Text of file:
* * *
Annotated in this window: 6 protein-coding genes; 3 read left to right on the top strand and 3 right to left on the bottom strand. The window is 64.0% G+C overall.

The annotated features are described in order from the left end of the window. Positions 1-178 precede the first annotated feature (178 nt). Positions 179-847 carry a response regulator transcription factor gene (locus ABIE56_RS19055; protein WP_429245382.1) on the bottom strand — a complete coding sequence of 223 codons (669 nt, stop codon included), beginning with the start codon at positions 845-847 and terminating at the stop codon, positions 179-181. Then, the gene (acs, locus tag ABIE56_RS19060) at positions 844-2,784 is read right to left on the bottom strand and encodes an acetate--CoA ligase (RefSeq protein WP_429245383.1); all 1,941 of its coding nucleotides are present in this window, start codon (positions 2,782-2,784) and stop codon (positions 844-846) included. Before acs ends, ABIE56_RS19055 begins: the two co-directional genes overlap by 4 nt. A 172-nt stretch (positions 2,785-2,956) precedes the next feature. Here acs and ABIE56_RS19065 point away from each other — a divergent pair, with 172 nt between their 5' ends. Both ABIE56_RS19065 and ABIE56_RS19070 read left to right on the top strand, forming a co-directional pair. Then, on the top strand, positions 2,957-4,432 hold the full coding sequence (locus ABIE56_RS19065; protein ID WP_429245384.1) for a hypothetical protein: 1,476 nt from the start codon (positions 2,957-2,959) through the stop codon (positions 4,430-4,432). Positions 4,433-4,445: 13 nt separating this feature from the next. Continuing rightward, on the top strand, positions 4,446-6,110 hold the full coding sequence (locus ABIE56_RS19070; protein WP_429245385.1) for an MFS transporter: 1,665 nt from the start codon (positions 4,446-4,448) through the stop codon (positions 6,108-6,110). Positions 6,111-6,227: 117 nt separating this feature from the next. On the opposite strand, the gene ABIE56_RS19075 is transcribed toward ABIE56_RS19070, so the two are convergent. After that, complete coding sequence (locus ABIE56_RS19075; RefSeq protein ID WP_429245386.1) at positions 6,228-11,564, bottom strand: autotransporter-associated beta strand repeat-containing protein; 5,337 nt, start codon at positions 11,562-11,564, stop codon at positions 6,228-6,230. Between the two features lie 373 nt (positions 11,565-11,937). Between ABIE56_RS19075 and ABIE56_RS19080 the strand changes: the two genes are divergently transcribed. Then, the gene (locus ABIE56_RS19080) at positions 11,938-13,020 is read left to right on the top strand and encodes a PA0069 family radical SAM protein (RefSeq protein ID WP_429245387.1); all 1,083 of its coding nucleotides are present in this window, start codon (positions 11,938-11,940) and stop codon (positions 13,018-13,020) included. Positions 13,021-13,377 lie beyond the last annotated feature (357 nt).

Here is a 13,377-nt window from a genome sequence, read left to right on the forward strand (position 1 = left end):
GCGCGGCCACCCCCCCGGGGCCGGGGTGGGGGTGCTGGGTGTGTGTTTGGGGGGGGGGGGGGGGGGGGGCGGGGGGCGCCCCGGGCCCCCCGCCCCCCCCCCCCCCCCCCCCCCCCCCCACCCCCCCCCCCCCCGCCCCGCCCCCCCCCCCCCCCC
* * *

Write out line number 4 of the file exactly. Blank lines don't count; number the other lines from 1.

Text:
GCGCGGCCACCCCCCCGGGGCCGGGGTGGGGGTGCTGGGTGTGTGTTTGGGGGGGGGGGGGGGGGGGGGCGGGGGGCGCCCCGGGCCCCCCGCCCCCCCCCCCCCCCCCCCCCCCCCCCACCCCCCCCCCCCCCGCCCCGCCCCCCCCCCCCCCCC